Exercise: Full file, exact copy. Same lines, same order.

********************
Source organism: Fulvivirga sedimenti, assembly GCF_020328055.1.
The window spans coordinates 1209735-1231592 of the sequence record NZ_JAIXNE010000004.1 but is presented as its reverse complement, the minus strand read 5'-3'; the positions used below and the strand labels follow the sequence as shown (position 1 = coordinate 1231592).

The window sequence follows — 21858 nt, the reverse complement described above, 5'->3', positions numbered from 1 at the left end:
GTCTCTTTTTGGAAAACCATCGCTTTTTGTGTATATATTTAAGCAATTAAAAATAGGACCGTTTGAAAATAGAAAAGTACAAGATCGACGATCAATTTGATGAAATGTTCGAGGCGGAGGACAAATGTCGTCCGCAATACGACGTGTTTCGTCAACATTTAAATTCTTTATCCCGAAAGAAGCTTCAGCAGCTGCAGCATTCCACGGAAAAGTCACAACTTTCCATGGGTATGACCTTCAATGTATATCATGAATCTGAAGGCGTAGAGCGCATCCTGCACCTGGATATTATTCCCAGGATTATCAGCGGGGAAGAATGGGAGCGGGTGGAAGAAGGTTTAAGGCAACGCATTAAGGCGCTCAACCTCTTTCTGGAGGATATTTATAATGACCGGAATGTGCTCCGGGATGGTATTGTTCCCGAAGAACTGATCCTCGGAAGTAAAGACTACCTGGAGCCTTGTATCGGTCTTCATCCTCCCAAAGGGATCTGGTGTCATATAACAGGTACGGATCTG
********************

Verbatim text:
Source organism: Fulvivirga sedimenti, assembly GCF_020328055.1.
The window spans coordinates 1209735-1231592 of the sequence record NZ_JAIXNE010000004.1 but is presented as its reverse complement, the minus strand read 5'-3'; the positions used below and the strand labels follow the sequence as shown (position 1 = coordinate 1231592).

The window sequence follows — 21858 nt, the reverse complement described above, 5'->3', positions numbered from 1 at the left end:
GTCTCTTTTTGGAAAACCATCGCTTTTTGTGTATATATTTAAGCAATTAAAAATAGGACCGTTTGAAAATAGAAAAGTACAAGATCGACGATCAATTTGATGAAATGTTCGAGGCGGAGGACAAATGTCGTCCGCAATACGACGTGTTTCGTCAACATTTAAATTCTTTATCCCGAAAGAAGCTTCAGCAGCTGCAGCATTCCACGGAAAAGTCACAACTTTCCATGGGTATGACCTTCAATGTATATCATGAATCTGAAGGCGTAGAGCGCATCCTGCACCTGGATATTATTCCCAGGATTATCAGCGGGGAAGAATGGGAGCGGGTGGAAGAAGGTTTAAGGCAACGCATTAAGGCGCTCAACCTCTTTCTGGAGGATATTTATAATGACCGGAATGTGCTCCGGGATGGTATTGTTCCCGAAGAACTGATCCTCGGAAGTAAAGACTACCTGGAGCCTTGTATCGGTCTTCATCCTCCCAAAGGGATCTGGTGTCATATAACAGGTACGGATCTG